Land taken for oil pipelines
    Land taken for water access
    Land taken for sports stadiums with privately leased luxury boxes

    I can go on and on……..

    I’m so glad the Constitution is so fucking clear on this shit……

  14. In fact, Justice John Paul Stevens’ majority opinion offers a great example of judicial restraint…

    I eminent domain not incorporated, 14th amendment style?

    Just asking. I don’t know.

  15. I think reason has an odd concept of an “activist” court. For them a non-activist court doesn’t do anything at all. It simply upholds previous rulings, or something.

    A real non-activist court rules according to the constitution whether it is striking down local laws or not.

  16. See?

    Activism = wrong decision.

    Stupid activist ump. That ball was high.

  17. Shrike, I think “public use” means that it is able to used by the entirety of the public. Like a park would be “public use”. From your list, the things given to private entities is not “public use”, unless the government still controls the land given, and that anyone who wishes it may access the land for its designated purpose. This, of course, should then be constrained by what the government can do in the first place, which then in turn restricts the reasons it could be taking the land.

  18. By the way,

    Eminent domain has officially been incorporated via the 14th, just to clear some things up.

  19. Eminent domain has officially been incorporated via the 14th, just to clear some things up.


    So it was activist not to uphold incorporated eminent domain protections.

  20. There are many things wrong with the eminent domain abuse at the heart of Kelo v. City of New London (2005), but judicial activism is simply not one of them.

    Unless you read Black’s Law Dictionary, or any one of other citations on the issue.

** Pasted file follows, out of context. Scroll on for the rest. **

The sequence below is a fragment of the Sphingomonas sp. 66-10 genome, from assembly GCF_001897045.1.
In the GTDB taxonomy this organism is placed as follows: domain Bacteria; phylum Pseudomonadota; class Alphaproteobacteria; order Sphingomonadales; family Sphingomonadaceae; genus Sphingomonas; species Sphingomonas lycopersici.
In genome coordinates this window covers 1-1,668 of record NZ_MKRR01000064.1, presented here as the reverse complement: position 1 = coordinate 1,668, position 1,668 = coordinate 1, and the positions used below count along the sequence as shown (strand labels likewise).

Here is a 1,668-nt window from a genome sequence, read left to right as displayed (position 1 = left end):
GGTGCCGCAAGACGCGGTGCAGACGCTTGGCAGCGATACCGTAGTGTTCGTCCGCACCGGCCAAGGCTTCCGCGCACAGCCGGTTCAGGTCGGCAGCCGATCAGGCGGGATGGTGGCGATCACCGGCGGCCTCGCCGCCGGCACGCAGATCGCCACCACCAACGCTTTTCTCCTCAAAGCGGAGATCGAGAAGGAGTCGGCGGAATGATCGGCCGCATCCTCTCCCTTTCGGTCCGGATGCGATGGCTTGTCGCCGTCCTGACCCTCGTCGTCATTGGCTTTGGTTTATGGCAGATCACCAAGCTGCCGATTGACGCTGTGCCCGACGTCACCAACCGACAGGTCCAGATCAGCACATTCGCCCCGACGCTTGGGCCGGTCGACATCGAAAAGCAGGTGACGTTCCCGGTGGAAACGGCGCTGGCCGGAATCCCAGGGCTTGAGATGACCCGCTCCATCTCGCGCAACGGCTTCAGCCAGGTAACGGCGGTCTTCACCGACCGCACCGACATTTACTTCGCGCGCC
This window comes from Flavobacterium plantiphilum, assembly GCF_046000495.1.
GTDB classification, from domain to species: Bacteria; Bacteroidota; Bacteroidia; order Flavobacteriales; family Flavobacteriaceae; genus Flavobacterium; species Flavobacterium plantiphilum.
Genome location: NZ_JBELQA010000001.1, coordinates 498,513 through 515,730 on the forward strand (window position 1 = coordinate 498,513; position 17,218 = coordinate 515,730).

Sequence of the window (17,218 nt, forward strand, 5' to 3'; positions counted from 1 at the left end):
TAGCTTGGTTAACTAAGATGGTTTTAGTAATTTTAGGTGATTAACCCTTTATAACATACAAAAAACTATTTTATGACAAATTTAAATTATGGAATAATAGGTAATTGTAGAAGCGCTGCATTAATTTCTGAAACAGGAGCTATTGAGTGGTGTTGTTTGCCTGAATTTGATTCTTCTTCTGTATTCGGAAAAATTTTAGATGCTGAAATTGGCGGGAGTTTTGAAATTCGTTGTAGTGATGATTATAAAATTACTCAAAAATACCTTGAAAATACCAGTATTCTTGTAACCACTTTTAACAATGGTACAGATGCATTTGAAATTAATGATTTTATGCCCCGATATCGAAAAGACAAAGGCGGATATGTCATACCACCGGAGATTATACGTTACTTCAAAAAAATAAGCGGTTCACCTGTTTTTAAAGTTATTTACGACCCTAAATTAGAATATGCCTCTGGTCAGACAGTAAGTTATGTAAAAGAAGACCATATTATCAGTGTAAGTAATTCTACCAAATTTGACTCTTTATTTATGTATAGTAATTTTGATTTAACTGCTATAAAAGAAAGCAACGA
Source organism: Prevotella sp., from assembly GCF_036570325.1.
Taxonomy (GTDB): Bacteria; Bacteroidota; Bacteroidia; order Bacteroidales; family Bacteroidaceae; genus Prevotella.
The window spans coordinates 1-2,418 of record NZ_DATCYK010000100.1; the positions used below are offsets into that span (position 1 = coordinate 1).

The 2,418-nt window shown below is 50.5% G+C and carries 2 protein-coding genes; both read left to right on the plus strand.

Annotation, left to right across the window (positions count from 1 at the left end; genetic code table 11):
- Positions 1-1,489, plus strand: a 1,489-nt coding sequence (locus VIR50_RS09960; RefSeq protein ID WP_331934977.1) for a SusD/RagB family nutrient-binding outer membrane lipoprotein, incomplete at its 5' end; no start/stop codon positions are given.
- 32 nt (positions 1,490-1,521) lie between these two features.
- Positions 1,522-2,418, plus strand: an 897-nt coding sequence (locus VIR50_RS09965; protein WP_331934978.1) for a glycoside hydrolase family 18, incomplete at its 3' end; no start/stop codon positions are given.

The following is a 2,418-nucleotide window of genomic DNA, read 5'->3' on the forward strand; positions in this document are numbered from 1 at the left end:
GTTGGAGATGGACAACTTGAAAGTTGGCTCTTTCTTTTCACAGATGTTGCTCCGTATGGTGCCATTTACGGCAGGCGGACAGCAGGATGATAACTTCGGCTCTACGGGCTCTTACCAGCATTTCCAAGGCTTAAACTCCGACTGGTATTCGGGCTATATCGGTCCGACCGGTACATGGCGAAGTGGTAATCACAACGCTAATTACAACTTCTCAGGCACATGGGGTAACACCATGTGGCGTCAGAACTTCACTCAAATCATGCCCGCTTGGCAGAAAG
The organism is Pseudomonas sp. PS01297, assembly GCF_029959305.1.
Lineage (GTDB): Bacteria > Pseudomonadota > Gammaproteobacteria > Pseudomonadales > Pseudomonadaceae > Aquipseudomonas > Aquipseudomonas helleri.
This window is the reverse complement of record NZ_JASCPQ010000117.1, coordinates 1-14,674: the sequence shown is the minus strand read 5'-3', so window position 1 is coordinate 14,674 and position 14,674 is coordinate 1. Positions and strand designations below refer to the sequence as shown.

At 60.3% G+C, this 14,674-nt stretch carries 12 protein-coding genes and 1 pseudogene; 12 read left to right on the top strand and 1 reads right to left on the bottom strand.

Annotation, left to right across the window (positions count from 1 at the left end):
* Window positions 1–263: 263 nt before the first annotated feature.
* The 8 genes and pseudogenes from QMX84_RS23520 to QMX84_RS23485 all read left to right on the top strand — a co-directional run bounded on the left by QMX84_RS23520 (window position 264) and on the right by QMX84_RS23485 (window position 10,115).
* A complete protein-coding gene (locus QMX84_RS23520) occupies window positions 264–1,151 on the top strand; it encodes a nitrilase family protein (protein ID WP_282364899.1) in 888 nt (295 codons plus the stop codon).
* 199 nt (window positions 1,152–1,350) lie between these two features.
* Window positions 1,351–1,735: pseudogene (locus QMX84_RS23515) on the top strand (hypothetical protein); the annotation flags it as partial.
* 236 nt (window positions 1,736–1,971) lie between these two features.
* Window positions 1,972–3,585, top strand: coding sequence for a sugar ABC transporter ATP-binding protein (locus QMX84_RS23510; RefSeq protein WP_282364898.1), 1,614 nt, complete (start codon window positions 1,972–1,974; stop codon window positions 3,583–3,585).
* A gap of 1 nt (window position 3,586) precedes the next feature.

Black’s Law Dictionary defines judicial activism as “a philosophy of judicial decision-making whereby judges allow their personal views about public policy, among other factors, to guide their decisions, usu. with the suggestion that adherents of this philosophy tend to find constitutional violations and are willing to ignore precedent.”

    Under that definition, it’s quite clear that ignoring the Constitution in order to rule in a particular way is judicial activism, even if it takes the form of refusing to overturn a (bad) law.

    I agree that the word has been confused and stretched so that it has all sorts of meanings. I’d like to see it no longer used. But Damon W. Root’s insistence that the word can only mean what he thinks it means, law dictionaries be damned, is confusing.

  21. And indeed, the quote offered from the platform, that judicial activism is “a grave threat to the rule of law because unaccountable federal judges are usurping democracy, ignoring the Constitution and its separation of powers, and imposing their personal opinions upon the public,” certainly does seem to match the definition offered in the Black’s Law Dictionary, with a stress on “ignoring the Constitution” and “imposing their personal opinions.”

    Humpty Dumpty insisted that when he used a word, it meant just what he chose it to mean, no more or less. Damon Root would go further and insist that when others use a word, it must mean just what he chooses it to mean, no matter what dictionaries might say.